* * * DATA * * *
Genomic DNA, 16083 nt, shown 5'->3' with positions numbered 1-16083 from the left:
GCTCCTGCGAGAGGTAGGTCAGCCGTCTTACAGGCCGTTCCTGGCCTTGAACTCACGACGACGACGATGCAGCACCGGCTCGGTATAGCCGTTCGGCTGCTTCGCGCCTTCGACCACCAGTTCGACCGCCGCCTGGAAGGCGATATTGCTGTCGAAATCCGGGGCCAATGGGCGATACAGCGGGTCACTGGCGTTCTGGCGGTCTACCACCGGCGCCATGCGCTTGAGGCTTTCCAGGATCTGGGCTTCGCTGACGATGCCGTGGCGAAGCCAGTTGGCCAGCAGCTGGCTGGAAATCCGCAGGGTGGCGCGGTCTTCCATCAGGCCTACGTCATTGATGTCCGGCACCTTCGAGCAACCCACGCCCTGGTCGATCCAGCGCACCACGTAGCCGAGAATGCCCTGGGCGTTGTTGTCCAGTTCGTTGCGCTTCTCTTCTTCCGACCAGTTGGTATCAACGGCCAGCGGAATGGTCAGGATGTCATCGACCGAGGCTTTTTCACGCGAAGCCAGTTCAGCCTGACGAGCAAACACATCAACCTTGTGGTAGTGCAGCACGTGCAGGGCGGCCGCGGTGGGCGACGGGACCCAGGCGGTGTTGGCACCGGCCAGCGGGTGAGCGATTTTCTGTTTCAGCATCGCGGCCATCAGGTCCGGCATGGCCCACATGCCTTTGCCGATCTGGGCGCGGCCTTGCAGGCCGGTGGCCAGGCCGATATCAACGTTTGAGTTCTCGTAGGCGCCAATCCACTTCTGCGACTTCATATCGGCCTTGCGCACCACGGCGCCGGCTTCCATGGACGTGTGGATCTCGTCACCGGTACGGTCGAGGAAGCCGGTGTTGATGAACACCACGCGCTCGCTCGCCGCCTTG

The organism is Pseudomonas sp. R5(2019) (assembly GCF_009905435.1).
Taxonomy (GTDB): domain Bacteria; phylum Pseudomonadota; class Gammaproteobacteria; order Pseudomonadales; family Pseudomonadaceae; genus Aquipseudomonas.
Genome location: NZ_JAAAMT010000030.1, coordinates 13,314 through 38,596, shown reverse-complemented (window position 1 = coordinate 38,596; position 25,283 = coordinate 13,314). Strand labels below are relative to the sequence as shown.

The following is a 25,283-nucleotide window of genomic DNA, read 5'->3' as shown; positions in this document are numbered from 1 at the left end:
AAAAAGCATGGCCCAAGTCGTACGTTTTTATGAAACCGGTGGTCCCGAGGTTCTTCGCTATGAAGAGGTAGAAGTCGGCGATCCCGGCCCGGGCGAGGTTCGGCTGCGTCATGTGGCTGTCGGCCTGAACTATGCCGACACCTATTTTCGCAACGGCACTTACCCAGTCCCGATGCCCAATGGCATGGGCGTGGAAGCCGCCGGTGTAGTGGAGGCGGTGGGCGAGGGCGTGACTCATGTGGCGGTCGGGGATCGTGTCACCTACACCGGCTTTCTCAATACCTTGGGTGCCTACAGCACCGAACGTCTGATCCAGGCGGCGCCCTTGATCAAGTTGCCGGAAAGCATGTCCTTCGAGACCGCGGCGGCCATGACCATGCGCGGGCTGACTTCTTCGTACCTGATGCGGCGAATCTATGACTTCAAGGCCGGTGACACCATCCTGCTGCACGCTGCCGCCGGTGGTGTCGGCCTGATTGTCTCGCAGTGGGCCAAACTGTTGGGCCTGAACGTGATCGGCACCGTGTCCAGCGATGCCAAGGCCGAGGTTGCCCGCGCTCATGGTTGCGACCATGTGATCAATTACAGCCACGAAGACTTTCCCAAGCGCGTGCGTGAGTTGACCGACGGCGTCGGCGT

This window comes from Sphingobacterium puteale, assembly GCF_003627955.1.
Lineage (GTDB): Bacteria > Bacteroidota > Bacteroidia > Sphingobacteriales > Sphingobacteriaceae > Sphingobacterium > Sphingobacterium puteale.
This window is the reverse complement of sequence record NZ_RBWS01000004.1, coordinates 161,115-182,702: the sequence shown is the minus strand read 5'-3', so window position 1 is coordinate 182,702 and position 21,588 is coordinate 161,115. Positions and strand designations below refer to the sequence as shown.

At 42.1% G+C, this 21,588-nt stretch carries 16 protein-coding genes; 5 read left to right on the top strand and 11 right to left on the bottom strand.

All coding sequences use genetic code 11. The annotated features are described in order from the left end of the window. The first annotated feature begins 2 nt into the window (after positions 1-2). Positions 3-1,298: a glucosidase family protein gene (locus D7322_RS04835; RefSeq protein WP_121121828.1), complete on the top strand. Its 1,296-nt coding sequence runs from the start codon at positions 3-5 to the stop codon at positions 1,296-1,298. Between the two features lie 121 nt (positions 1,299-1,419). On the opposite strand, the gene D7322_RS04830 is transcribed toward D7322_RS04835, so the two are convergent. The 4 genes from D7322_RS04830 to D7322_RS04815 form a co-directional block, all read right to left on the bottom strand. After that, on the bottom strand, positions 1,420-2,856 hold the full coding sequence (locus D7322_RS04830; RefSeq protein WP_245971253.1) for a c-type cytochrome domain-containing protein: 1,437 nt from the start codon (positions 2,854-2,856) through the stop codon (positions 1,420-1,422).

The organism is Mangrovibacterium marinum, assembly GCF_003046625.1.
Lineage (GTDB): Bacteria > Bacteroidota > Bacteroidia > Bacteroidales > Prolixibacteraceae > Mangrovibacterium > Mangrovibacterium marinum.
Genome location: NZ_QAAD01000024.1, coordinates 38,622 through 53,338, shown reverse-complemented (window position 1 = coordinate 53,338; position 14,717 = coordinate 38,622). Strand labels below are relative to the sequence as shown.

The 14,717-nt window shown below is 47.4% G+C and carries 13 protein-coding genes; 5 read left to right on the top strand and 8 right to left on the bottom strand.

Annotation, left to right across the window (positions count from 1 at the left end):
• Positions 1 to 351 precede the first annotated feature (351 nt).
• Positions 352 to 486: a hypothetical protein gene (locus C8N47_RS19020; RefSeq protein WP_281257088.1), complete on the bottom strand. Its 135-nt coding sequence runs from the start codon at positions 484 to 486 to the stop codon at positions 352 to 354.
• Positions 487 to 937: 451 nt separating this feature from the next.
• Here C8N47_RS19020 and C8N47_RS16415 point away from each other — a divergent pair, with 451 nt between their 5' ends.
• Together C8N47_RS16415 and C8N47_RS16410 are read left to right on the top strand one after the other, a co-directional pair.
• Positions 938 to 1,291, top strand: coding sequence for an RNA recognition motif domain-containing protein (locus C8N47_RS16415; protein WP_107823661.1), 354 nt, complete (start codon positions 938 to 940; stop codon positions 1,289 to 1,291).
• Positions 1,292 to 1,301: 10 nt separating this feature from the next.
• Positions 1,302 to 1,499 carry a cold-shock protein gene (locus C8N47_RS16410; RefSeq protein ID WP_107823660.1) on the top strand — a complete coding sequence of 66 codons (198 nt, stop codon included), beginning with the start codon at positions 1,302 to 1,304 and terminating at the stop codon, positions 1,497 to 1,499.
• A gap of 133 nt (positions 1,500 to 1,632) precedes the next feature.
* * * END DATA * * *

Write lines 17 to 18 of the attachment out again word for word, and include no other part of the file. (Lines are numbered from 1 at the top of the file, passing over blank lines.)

Annotation, left to right across the window (positions count from 1 at the left end):
• Positions 1 to 351 precede the first annotated feature (351 nt).